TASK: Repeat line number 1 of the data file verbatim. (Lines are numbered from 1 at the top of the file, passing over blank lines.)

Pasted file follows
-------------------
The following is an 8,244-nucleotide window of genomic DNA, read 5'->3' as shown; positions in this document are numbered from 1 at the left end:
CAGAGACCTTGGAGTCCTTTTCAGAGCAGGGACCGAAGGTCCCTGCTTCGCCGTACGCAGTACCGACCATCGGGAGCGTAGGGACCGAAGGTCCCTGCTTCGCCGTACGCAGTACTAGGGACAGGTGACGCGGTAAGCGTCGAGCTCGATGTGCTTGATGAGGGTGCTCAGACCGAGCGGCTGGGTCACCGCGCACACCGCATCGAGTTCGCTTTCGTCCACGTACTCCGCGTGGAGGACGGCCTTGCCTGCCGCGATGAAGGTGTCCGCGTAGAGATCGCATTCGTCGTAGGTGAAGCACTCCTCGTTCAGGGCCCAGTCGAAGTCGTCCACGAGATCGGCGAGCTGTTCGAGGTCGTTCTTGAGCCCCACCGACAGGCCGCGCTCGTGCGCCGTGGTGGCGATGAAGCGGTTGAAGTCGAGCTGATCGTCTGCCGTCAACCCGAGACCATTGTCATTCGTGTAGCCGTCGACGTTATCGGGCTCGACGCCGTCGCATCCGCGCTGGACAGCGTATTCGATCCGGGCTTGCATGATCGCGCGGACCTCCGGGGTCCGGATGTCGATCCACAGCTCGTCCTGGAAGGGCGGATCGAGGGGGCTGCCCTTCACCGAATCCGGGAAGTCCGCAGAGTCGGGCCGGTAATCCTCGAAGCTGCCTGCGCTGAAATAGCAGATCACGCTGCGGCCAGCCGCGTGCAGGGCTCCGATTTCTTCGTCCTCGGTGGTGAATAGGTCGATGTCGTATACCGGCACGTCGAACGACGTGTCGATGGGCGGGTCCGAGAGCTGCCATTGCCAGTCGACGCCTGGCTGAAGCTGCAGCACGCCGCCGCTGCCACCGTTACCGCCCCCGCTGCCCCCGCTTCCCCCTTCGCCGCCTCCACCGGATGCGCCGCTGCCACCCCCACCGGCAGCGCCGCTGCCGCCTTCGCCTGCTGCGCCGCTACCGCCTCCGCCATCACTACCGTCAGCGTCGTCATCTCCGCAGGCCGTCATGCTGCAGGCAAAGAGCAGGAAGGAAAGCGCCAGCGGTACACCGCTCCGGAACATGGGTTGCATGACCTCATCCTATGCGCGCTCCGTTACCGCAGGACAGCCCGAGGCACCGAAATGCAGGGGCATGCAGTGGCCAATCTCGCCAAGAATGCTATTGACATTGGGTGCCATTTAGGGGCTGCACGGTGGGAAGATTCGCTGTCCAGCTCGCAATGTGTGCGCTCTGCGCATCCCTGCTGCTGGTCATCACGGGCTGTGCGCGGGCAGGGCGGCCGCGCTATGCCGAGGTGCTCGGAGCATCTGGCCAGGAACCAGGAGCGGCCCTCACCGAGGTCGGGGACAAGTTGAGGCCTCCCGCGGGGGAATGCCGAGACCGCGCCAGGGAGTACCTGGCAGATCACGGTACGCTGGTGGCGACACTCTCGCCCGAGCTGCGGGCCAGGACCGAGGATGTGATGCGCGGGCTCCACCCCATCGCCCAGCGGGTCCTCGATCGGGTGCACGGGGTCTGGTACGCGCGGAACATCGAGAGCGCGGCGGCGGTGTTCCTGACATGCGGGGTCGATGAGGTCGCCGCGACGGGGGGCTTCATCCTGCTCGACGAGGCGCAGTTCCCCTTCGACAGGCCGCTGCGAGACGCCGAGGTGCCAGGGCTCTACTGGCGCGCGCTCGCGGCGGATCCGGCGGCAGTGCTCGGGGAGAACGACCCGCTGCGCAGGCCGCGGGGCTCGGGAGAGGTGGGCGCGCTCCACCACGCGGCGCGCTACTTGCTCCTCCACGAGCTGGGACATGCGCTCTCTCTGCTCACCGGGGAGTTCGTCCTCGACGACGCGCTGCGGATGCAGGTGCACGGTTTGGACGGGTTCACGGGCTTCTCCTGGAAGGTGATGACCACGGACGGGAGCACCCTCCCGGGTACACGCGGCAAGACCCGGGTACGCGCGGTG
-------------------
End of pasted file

The following is an 8,244-nucleotide window of genomic DNA, read 5'->3' as shown; positions in this document are numbered from 1 at the left end: